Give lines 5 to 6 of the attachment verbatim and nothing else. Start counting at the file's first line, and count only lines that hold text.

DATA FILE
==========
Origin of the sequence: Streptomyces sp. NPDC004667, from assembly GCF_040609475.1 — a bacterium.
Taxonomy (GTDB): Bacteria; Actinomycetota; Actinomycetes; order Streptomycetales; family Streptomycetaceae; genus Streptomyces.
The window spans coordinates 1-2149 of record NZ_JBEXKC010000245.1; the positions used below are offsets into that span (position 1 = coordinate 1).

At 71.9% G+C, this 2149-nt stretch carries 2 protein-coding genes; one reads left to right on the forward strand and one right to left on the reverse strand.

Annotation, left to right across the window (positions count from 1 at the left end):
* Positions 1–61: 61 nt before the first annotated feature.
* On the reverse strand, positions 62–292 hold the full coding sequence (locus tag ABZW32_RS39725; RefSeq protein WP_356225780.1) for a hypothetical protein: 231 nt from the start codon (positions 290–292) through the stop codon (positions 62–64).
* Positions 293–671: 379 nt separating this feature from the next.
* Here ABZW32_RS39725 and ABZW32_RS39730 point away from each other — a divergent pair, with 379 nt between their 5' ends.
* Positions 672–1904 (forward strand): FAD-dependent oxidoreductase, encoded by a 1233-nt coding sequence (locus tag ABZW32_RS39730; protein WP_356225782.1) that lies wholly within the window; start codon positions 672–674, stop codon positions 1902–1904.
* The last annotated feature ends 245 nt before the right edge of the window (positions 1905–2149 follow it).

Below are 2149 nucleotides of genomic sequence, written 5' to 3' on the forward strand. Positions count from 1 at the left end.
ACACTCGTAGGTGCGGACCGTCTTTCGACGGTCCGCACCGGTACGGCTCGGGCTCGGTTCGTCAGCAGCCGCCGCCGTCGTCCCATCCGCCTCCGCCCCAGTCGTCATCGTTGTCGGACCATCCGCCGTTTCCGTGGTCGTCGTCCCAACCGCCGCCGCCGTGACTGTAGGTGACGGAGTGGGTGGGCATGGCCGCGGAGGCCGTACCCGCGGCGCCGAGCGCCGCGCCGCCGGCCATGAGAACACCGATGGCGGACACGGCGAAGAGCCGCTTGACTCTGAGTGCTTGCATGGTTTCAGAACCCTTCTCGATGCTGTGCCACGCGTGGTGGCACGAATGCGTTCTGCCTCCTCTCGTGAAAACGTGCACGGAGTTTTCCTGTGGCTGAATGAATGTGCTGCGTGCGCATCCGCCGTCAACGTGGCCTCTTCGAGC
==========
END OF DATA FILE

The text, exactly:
Annotation, left to right across the window (positions count from 1 at the left end):
* Positions 1–61: 61 nt before the first annotated feature.